Figure 1. Mass encasing the vertebral artery, internal jugular vein, and lateral process of the C1 vertebra.
The recurrence rate of HCC after resection is estimated to be around 70% within 5 years of surgery. However, one series of 348 HCC resections showed that only 3.4% of patients had extrahepatic recurrence without intrahepatic lesions.3 Furthermore, the site of our patient’s metastasis was fairly rare, located in the high-risk musculature surrounding the superior cervical spine.4 The hypothesized route for such paraspinal metastases is through Batson’s plexus connecting the azygos vein, hemiazygos vein, and vertebral venous plexus. Although this patient initially had resectable disease, the presence of microvascular invasion on pathology from his hepatic wedge resection suggests a plausible mechanism for his subsequent solitary metastasis.
Furthermore, our patient had no clear etiology of HCC except for moderate non-alcoholic steatosis noted on biopsy, with only mild portal inflammation and fibrosis thought to be related to tumor mass effect. In fact, non-alcoholic fatty liver disease (including steatohepatitis) is thought to be theetiology of most cryptogenic HCC, even in the absence of significant fibrosis or cirrhosis.5 One theory of interest hypothesizes that hepatocellular adenomas are the precursor lesion, particularly in patients with both fatty liver disease and metabolic syndrome.6 Unfortunately, these patients also tend to present with larger tumors and more advanced stages of disease, and they have poorer overall survival.7 Given the paucity of data, current guidelines for post-resection surveillance for HCC of any etiology recommend α-fetoprotein and cross-sectional abdominal imaging every 3–4 months for 3 years, and every 6 months thereafter.8 Although our patient received appropriate surveillance imaging after resection, he clearly had a poor outcome with a fairly rapid progression from initial diagnosis of resectable HCC to aggressively metastatic disease within 1 year. With the growing prevalence of non-alcoholic fatty liver disease, this case report highlights the importance of further research into cryptogenic HCC.9,10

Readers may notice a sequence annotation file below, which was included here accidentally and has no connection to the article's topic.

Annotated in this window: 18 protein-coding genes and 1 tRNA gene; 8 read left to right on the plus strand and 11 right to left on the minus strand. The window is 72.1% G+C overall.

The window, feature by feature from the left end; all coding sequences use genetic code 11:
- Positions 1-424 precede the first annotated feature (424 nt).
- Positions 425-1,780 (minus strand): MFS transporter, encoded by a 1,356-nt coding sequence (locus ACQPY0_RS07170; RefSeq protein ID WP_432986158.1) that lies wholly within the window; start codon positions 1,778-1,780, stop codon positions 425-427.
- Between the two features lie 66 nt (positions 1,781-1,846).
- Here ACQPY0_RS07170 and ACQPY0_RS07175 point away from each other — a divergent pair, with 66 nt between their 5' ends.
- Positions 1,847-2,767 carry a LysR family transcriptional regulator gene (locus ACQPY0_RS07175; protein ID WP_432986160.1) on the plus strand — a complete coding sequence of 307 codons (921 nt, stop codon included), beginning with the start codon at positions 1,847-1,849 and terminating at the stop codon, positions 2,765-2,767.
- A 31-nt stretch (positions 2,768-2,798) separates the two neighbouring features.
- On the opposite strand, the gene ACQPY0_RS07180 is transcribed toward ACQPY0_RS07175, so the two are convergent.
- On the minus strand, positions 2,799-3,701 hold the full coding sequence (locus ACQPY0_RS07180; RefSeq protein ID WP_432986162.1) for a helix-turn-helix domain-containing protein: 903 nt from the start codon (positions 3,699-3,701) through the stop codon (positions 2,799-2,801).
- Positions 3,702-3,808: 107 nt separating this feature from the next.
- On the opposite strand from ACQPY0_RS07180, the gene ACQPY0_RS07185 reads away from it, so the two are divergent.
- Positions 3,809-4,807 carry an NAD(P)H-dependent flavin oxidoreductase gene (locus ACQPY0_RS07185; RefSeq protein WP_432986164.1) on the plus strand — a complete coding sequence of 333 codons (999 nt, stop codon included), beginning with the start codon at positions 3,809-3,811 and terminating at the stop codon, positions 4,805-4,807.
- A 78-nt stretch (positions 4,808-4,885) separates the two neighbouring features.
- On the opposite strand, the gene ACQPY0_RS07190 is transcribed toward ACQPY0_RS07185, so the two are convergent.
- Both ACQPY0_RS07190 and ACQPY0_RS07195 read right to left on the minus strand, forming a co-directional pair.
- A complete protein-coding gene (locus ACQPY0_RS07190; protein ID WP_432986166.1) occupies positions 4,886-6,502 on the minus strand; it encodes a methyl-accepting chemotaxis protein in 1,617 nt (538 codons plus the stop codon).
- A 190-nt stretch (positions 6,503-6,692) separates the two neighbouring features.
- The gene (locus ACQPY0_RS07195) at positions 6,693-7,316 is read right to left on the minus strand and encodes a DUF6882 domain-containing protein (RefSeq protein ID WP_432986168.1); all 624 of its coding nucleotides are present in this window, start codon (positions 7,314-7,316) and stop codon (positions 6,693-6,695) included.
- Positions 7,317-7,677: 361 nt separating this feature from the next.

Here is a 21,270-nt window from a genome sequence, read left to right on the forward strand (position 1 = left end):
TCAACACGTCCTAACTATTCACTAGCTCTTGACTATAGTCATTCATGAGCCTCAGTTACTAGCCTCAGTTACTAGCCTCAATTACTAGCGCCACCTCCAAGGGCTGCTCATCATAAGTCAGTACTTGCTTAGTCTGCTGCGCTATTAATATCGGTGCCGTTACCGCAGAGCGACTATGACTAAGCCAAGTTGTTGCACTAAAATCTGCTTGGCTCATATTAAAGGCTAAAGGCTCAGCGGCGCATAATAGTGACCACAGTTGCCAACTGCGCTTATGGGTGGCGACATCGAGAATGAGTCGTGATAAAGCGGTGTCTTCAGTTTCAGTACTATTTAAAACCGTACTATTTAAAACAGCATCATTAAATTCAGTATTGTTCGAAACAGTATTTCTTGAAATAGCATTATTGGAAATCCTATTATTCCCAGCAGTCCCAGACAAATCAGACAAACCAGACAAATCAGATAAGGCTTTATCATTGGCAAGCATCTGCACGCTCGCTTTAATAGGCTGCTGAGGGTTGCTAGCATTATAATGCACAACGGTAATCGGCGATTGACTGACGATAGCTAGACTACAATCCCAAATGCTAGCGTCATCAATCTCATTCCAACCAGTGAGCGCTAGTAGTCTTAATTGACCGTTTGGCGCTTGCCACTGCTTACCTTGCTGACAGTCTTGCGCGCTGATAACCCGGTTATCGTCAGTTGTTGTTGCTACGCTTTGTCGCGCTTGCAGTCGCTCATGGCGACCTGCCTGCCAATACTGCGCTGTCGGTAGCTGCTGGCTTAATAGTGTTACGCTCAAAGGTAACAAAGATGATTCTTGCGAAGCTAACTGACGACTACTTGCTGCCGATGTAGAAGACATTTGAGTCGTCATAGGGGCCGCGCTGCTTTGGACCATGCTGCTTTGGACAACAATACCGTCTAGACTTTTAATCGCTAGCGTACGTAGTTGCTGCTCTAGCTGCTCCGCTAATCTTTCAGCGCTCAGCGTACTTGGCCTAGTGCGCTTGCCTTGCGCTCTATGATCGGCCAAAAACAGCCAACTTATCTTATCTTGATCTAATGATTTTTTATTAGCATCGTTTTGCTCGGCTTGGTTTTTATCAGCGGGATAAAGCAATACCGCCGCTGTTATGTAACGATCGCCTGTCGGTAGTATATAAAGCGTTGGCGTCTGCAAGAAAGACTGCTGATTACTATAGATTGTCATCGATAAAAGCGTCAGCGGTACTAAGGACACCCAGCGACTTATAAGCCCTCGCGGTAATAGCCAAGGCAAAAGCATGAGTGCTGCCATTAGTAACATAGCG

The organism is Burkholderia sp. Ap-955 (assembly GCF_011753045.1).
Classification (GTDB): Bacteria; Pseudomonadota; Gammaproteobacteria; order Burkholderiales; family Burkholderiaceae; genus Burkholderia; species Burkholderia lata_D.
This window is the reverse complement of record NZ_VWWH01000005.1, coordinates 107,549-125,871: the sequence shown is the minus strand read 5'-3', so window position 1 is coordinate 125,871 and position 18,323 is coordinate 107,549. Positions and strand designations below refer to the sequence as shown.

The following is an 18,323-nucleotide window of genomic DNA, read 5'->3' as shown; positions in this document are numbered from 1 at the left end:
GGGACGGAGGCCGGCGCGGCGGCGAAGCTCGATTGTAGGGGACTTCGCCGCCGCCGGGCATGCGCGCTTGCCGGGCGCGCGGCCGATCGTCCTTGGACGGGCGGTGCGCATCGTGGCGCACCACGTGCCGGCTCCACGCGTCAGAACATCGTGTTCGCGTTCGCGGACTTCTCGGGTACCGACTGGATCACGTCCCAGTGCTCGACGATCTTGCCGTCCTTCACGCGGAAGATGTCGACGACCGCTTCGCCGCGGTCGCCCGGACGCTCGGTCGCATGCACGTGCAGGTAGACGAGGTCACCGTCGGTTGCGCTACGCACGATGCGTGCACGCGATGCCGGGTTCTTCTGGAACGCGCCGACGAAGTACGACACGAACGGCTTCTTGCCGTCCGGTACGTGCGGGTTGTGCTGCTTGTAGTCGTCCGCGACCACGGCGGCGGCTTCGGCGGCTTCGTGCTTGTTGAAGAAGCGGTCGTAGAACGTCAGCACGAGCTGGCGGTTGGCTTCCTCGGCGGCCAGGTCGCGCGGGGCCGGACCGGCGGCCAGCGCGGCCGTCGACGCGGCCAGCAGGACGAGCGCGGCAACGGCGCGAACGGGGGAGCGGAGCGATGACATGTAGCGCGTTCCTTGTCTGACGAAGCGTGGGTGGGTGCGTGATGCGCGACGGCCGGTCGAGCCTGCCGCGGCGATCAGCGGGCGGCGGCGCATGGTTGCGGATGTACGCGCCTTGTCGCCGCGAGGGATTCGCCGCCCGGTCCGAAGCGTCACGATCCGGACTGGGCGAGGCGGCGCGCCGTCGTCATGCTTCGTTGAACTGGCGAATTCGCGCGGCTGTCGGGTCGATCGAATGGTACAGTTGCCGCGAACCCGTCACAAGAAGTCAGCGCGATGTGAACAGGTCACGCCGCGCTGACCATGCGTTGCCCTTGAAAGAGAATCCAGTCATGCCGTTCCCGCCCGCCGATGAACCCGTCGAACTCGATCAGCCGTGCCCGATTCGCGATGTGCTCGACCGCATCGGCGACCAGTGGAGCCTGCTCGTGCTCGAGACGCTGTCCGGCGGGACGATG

Author contributions: T. Zubair wrote the manuscript. T. Yen and G. Gao edited and supervised the manuscript. T. Yen is the article guarantor.
Financial disclosure: None to report.
Informed consent was obtained for this case report.
Correspondence: Talhah Zubair, BA, Stanford University School of Medicine, 291 Campus Drive Stanford, CA 94305 (email@example.com).
Received March 26, 2018; Accepted June 25, 2018